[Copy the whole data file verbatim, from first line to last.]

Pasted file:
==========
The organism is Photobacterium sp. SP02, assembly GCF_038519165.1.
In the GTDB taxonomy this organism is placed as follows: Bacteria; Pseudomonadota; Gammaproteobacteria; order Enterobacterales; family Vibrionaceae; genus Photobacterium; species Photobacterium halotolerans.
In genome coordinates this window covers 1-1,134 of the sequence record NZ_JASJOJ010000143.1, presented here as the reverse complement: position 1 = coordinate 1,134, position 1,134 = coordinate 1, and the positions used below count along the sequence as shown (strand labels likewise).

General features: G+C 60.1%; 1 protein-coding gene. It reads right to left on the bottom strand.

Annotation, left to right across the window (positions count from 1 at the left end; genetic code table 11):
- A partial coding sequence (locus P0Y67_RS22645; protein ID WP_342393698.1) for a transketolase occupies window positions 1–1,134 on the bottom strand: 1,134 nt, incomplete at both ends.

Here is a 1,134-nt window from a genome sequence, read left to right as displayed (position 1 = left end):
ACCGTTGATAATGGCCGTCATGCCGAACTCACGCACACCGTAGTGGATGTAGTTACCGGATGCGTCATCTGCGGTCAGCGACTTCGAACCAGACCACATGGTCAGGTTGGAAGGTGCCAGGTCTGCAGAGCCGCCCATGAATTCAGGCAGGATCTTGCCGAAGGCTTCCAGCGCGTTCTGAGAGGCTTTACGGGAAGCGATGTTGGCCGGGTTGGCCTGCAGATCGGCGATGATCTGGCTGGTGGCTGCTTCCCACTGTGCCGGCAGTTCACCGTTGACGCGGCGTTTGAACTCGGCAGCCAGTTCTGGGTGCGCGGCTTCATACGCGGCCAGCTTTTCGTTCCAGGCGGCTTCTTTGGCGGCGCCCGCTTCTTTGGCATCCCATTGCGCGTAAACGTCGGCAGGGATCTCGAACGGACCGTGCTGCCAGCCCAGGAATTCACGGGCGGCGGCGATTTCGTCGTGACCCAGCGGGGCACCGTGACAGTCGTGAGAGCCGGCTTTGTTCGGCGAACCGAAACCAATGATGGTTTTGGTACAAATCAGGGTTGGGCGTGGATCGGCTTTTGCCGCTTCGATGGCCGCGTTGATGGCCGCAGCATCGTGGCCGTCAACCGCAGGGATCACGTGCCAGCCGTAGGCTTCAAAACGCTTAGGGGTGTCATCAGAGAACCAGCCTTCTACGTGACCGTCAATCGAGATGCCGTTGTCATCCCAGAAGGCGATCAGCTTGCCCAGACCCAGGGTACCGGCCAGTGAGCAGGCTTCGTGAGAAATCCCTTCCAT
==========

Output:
The organism is Photobacterium sp. SP02, assembly GCF_038519165.1.
In the GTDB taxonomy this organism is placed as follows: Bacteria; Pseudomonadota; Gammaproteobacteria; order Enterobacterales; family Vibrionaceae; genus Photobacterium; species Photobacterium halotolerans.
In genome coordinates this window covers 1-1,134 of the sequence record NZ_JASJOJ010000143.1, presented here as the reverse complement: position 1 = coordinate 1,134, position 1,134 = coordinate 1, and the positions used below count along the sequence as shown (strand labels likewise).

General features: G+C 60.1%; 1 protein-coding gene. It reads right to left on the bottom strand.

Annotation, left to right across the window (positions count from 1 at the left end; genetic code table 11):
- A partial coding sequence (locus P0Y67_RS22645; protein ID WP_342393698.1) for a transketolase occupies window positions 1–1,134 on the bottom strand: 1,134 nt, incomplete at both ends.

Here is a 1,134-nt window from a genome sequence, read left to right as displayed (position 1 = left end):
ACCGTTGATAATGGCCGTCATGCCGAACTCACGCACACCGTAGTGGATGTAGTTACCGGATGCGTCATCTGCGGTCAGCGACTTCGAACCAGACCACATGGTCAGGTTGGAAGGTGCCAGGTCTGCAGAGCCGCCCATGAATTCAGGCAGGATCTTGCCGAAGGCTTCCAGCGCGTTCTGAGAGGCTTTACGGGAAGCGATGTTGGCCGGGTTGGCCTGCAGATCGGCGATGATCTGGCTGGTGGCTGCTTCCCACTGTGCCGGCAGTTCACCGTTGACGCGGCGTTTGAACTCGGCAGCCAGTTCTGGGTGCGCGGCTTCATACGCGGCCAGCTTTTCGTTCCAGGCGGCTTCTTTGGCGGCGCCCGCTTCTTTGGCATCCCATTGCGCGTAAACGTCGGCAGGGATCTCGAACGGACCGTGCTGCCAGCCCAGGAATTCACGGGCGGCGGCGATTTCGTCGTGACCCAGCGGGGCACCGTGACAGTCGTGAGAGCCGGCTTTGTTCGGCGAACCGAAACCAATGATGGTTTTGGTACAAATCAGGGTTGGGCGTGGATCGGCTTTTGCCGCTTCGATGGCCGCGTTGATGGCCGCAGCATCGTGGCCGTCAACCGCAGGGATCACGTGCCAGCCGTAGGCTTCAAAACGCTTAGGGGTGTCATCAGAGAACCAGCCTTCTACGTGACCGTCAATCGAGATGCCGTTGTCATCCCAGAAGGCGATCAGCTTGCCCAGACCCAGGGTACCGGCCAGTGAGCAGGCTTCGTGAGAAATCCCTTCCAT